9. Use Analytics Early On
Regardless of how many testers you have at hand, including yourself, you can track all sorts of useful data with an analytics API. How many times did any tester fail on a given level? How many got through a given challenge? Those simple pieces of information give you a sense of the balance of your game. They are hard to track by hand. Yet, they are useful in the early stages of a project as well. They stay relevant during your beta test sessions and even after the release of your game.
A tool like GameAnalytics will track and plot all of that data for you. If you’re using unity, the SDK is even available as a convenient package to load into your favorite IDE.
10. Use Efficient Tools
Some IDEs are more efficient than others when it comes to prototyping. Until now, for 2d prototypes, my tool of choice has been the Playmaker for Unity. The actual developers of the game can pick any other engine to code the final product. Obviously, within a fixed team, it is ideal for all to work using a common set of tools. As you certainly know, a tool like Unity is great for both prototyping and long-term work. A perfect fit if you are going to native games. If you’re a lone game designer or a freelancer like me, technologies like HTML 5 are great for rapid prototyping.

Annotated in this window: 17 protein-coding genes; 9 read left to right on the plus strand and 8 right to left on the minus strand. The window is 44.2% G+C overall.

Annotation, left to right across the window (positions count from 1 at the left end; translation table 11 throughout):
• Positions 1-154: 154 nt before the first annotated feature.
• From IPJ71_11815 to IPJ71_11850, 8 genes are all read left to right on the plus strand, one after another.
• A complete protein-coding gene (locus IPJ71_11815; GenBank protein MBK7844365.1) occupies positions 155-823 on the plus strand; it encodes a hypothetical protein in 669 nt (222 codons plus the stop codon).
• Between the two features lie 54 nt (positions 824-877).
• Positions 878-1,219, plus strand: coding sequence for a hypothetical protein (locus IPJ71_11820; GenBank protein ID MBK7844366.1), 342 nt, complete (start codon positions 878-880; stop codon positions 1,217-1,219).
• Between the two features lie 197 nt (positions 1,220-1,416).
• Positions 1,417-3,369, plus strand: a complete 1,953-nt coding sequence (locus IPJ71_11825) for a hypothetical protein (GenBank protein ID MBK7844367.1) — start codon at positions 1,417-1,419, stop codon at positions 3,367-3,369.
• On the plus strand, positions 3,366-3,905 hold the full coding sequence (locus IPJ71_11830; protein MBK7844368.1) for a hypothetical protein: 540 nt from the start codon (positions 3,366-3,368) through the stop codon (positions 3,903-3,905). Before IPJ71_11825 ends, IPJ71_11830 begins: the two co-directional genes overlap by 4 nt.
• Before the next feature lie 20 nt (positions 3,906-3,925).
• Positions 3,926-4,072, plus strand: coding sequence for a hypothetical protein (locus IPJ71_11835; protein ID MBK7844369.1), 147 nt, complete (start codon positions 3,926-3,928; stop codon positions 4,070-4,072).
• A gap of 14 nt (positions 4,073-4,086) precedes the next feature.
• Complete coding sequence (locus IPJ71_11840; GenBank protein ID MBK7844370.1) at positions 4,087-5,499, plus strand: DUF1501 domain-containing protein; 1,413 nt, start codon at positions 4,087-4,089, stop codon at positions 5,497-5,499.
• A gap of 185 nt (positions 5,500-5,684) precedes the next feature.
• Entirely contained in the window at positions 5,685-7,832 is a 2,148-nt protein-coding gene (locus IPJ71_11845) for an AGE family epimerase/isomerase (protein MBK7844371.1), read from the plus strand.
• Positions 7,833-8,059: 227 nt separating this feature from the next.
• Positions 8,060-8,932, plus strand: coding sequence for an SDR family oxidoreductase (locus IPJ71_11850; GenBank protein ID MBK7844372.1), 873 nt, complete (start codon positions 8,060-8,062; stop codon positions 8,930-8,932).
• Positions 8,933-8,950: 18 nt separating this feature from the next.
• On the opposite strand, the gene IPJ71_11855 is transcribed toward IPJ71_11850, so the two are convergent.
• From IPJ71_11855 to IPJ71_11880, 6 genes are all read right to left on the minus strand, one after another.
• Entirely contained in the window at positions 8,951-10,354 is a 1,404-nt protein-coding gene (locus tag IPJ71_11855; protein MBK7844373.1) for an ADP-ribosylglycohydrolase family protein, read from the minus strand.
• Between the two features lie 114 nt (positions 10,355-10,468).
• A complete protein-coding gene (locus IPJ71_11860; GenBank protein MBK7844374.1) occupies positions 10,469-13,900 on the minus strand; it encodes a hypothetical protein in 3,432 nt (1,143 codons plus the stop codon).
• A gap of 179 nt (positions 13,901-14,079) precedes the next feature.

11. Placeholder Content
The early pre-production phase is no time to fiddle with unnecessary details. It is unlikely that the early prototypes will be kept as they are. They are often dumped because they are proof of concepts more so than solid bases for a product. At that stage of a project, you shouldn’t hesitate to use dirty tricks and other placeholder assets and snippets of code. The only thing that matters as far as a game concept is concerned is that you find the right design direction. It does take some trial and error to get there.
Overall, the list can be summed up in 3 general points:
- Use and abuse prototypes
- Write and code with your teammates in mind
- And don’t neglect the clarity of your presentation
Lastly, here is an awesome video of the secrets of designing fun in games by wired: